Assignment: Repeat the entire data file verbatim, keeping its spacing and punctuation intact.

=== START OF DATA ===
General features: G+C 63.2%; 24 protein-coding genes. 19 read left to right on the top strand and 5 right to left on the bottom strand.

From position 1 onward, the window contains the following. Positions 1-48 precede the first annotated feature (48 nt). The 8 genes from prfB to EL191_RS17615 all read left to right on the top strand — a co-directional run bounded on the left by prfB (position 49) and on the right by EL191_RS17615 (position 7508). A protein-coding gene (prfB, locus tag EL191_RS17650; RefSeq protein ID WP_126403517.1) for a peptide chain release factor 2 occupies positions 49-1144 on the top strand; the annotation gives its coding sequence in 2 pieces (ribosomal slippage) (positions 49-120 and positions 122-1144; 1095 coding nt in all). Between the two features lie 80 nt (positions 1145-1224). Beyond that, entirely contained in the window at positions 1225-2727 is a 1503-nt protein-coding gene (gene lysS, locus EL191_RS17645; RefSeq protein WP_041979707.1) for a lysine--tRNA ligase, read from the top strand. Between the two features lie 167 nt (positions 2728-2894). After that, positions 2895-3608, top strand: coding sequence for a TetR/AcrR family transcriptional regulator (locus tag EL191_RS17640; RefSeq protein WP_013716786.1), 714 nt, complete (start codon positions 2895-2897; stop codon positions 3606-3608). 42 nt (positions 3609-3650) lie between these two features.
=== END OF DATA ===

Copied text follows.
General features: G+C 63.2%; 24 protein-coding genes. 19 read left to right on the top strand and 5 right to left on the bottom strand.

From position 1 onward, the window contains the following. Positions 1-48 precede the first annotated feature (48 nt). The 8 genes from prfB to EL191_RS17615 all read left to right on the top strand — a co-directional run bounded on the left by prfB (position 49) and on the right by EL191_RS17615 (position 7508). A protein-coding gene (prfB, locus tag EL191_RS17650; RefSeq protein ID WP_126403517.1) for a peptide chain release factor 2 occupies positions 49-1144 on the top strand; the annotation gives its coding sequence in 2 pieces (ribosomal slippage) (positions 49-120 and positions 122-1144; 1095 coding nt in all). Between the two features lie 80 nt (positions 1145-1224). Beyond that, entirely contained in the window at positions 1225-2727 is a 1503-nt protein-coding gene (gene lysS, locus EL191_RS17645; RefSeq protein WP_041979707.1) for a lysine--tRNA ligase, read from the top strand. Between the two features lie 167 nt (positions 2728-2894). After that, positions 2895-3608, top strand: coding sequence for a TetR/AcrR family transcriptional regulator (locus tag EL191_RS17640; RefSeq protein WP_013716786.1), 714 nt, complete (start codon positions 2895-2897; stop codon positions 3606-3608). 42 nt (positions 3609-3650) lie between these two features.